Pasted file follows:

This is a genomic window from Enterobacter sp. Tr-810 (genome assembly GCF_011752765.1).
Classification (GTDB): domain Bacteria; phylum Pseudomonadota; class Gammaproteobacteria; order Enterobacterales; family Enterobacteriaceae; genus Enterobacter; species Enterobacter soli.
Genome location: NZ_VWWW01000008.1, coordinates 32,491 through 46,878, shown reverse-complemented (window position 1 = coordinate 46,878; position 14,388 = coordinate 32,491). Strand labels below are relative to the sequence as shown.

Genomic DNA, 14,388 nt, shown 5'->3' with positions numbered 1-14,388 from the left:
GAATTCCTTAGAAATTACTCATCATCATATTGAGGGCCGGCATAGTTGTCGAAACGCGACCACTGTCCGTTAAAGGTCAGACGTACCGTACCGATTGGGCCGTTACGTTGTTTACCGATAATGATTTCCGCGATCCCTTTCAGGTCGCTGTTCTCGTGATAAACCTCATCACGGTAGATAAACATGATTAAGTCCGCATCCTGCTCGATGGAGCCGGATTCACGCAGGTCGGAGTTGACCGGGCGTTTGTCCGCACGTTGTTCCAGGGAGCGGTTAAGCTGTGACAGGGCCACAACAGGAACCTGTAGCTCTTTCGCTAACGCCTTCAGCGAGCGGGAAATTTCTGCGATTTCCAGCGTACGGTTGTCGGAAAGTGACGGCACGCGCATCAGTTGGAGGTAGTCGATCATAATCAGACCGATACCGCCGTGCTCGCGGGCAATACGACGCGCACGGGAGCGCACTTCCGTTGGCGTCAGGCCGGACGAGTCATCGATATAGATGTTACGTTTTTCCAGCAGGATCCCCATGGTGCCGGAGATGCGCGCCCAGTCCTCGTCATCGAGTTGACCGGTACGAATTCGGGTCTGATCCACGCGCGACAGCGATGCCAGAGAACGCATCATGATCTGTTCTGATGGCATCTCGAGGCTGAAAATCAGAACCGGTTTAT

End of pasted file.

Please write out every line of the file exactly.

This is a genomic window from Enterobacter sp. Tr-810 (genome assembly GCF_011752765.1).
Classification (GTDB): domain Bacteria; phylum Pseudomonadota; class Gammaproteobacteria; order Enterobacterales; family Enterobacteriaceae; genus Enterobacter; species Enterobacter soli.
Genome location: NZ_VWWW01000008.1, coordinates 32,491 through 46,878, shown reverse-complemented (window position 1 = coordinate 46,878; position 14,388 = coordinate 32,491). Strand labels below are relative to the sequence as shown.

Genomic DNA, 14,388 nt, shown 5'->3' with positions numbered 1-14,388 from the left:
GAATTCCTTAGAAATTACTCATCATCATATTGAGGGCCGGCATAGTTGTCGAAACGCGACCACTGTCCGTTAAAGGTCAGACGTACCGTACCGATTGGGCCGTTACGTTGTTTACCGATAATGATTTCCGCGATCCCTTTCAGGTCGCTGTTCTCGTGATAAACCTCATCACGGTAGATAAACATGATTAAGTCCGCATCCTGCTCGATGGAGCCGGATTCACGCAGGTCGGAGTTGACCGGGCGTTTGTCCGCACGTTGTTCCAGGGAGCGGTTAAGCTGTGACAGGGCCACAACAGGAACCTGTAGCTCTTTCGCTAACGCCTTCAGCGAGCGGGAAATTTCTGCGATTTCCAGCGTACGGTTGTCGGAAAGTGACGGCACGCGCATCAGTTGGAGGTAGTCGATCATAATCAGACCGATACCGCCGTGCTCGCGGGCAATACGACGCGCACGGGAGCGCACTTCCGTTGGCGTCAGGCCGGACGAGTCATCGATATAGATGTTACGTTTTTCCAGCAGGATCCCCATGGTGCCGGAGATGCGCGCCCAGTCCTCGTCATCGAGTTGACCGGTACGAATTCGGGTCTGATCCACGCGCGACAGCGATGCCAGAGAACGCATCATGATCTGTTCTGATGGCATCTCGAGGCTGAAAATCAGAACCGGTTTAT